4 things we learnt from Ghana's chaotic victory over South Korea
Ghana huddle before taking on South Korea - Photo by Baptiste Fernandez/Icon Sport via Getty Images

Ghana picked up their first victory of the Qatar World Cup as they pipped South Korea to the post with a 3-2 win in Group H.

Mohammed Salisu atoned for his error in the opening game against Portugal by grabbing the first goal in the clash.

Ajax midfielder Mohammed Kudus scored his first of the game just four minutes later as he headed in from close range.

Just after half-time Gue-Sung Cho bagged a headed double as Korea came back to equalise.

But that man Kudus stroked the ball home 22 minutes from time to win the contest for the Black Stars and give them their initial points of the tournament.

  • Ghana chances pay dividends

In an entertaining day at the World Cup with Serbia and Cameroon having played out an intriguing draw earlier on Monday, Ghana and South Korea provided thrills of their own.

The Black Stars only had three shots on target, yet scored from each of them.

They found themselves pinned back for large parts of the first half, as the Koreans looked to dominate possession and draw their opposition out.

But the perfectly chaotic goalmouth scramble that led to their opener was exactly what Otto Addo would have wanted from his side.

The two quickfire goals came against the run of play, but that did not bother the Ghanaians who came to disrupt the rhythm of the plucky South Korean outfit.

Although their four other shots on goal were completely wild, Ghana's three on target were lethal and gave them the leg up towards a chaotic victory in Qatar.

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  • Kudus shines again

Ghana's brightest prospect shone once again, this time grabbing the goal contributions to boot.

His performance in their opening game defeat was exciting as he completed the most dribbles in the match (4) which included a talented Portuguese attack.

Kudus' showing against the Taegeuk Warriors was nothing short of excellent but not just for his goals.

Starting on the right flank, he again completed the most dribbles in the match (3) as left-back Jin-Su Kim struggled to deal with his tendency to cut inside and pick up pockets of space.

But alongside his creative intelligence, his brace will undoubtedly be the reason he received the Player of the Match award.

The first was a deft headed touch to turn Jordan Ayew's cross past the goalkeeper.

His second and the eventual match winner, a low curled shot into the bottom right-hand corner of the goal.

Ajax's Kudus has been on the radar of other European giants before and after two encouraging showings on the biggest stage.

It is inevitable that he will now attract interest once again.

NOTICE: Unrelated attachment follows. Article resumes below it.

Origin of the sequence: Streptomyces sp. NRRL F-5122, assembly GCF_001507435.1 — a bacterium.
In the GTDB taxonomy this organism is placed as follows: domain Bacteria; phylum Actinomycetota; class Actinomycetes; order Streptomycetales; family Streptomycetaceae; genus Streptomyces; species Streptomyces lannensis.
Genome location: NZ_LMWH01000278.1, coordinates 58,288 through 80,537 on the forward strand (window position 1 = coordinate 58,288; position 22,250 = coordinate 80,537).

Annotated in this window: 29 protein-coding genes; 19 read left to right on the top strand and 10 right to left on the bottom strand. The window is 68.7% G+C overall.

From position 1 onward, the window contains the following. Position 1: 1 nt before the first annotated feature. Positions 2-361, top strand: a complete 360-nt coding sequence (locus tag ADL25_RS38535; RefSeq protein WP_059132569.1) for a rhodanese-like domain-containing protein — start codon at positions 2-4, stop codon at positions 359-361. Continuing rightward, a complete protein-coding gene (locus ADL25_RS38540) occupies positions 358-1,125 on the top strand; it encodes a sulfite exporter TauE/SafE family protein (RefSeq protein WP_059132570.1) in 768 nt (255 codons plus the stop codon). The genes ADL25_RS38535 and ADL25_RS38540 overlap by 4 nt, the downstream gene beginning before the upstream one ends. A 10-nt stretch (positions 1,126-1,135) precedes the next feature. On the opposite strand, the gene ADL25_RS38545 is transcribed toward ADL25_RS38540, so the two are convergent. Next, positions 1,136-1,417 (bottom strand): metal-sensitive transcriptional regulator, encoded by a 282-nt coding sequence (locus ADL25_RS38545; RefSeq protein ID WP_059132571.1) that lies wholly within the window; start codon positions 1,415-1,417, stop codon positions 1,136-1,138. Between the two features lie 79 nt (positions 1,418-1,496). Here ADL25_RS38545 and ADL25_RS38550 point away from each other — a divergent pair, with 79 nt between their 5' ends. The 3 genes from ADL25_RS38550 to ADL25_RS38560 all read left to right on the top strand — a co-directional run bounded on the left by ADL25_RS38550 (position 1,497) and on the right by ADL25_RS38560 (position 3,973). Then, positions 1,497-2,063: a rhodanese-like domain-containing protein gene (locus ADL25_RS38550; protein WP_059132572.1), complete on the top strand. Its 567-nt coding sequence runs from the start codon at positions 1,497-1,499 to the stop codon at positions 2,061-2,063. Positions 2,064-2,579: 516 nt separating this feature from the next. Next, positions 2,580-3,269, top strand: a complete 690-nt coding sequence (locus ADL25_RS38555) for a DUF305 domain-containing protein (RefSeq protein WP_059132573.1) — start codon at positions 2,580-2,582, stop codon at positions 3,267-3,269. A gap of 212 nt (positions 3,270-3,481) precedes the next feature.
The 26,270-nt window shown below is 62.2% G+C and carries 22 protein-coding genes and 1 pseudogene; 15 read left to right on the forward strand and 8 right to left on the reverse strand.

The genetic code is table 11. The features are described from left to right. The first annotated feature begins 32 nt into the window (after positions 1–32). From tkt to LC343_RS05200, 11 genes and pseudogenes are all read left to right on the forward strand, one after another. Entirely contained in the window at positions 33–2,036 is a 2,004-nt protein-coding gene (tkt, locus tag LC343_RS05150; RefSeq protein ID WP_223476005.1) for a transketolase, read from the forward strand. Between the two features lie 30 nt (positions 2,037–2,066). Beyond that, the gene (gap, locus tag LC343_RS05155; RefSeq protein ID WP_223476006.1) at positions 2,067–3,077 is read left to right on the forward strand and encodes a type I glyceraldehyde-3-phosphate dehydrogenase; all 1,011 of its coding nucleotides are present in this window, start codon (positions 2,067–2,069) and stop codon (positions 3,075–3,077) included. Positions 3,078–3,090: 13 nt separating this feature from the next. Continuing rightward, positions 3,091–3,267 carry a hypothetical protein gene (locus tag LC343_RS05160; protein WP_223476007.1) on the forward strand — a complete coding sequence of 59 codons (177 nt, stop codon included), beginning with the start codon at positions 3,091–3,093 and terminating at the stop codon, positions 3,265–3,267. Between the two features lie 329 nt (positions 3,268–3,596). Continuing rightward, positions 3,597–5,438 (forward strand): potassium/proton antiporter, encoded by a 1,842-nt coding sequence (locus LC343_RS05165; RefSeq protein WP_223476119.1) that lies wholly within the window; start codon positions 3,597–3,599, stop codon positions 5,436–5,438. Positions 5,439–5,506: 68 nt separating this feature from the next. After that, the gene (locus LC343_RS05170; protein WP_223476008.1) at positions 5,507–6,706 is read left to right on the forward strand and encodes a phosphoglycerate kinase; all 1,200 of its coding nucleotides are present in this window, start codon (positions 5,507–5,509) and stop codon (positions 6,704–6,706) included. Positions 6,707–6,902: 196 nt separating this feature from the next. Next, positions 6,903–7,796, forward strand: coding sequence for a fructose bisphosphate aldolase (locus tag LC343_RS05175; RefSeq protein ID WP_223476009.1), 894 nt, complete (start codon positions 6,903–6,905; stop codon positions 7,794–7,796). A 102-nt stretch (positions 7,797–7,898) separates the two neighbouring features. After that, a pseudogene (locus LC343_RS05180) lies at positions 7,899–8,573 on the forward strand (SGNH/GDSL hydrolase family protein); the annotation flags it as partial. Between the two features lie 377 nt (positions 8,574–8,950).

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  • Cho springs mid-game scare

You would be forgiven if you thought that a young Gabriel Batistuta had pulled on a South Korean shirt as Cho scored twice to power his nation onto level terms.

His brace came as he lept higher than the Ghanaian defence on two occasions to equalise.

And the Jeonbuk FC man was a threat in the air throughout the game as he tested Ghana's centre-back pairing of Salisu and Daniel Amartey all afternoon.

The sheer quantity of aerial duels entered was remarkable with match-high aerial contests won (9) and lost (16).

He sprung into action through a near post header as he darted into the path of Kang-In Lee's perfectly executed cross.

His second, a mark of sheer willpower as he hauled himself upwards to outjump Gideon Mensah and cannoned the ball into the net - an effort too powerful for goalkeeper Lawrence Ati-Zigi to keep out.

Although South Korea are staring down the barrel of their third consecutive group stage exit, Cho will provide a stern test for the Portugal defence in their final group game.

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  • Paulo Bento sees red

Booked in the first game for complaining about a decision, the South Korea boss was sent off after the full-time whistle of this one.

Seemingly incensed that his side were not able to take their final corner of the match, he marched onto the pitch to confront English referee Anthony Taylor - resulting in his sending-off.

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Hailing from Portugal and having managed them at the 2012 European Championships and 2014 World Cup, Bento made a remark about not wanting to play his native country after the draw was made.

But he won't have the chance to take to the touchline against them, instead he will watch from the stands.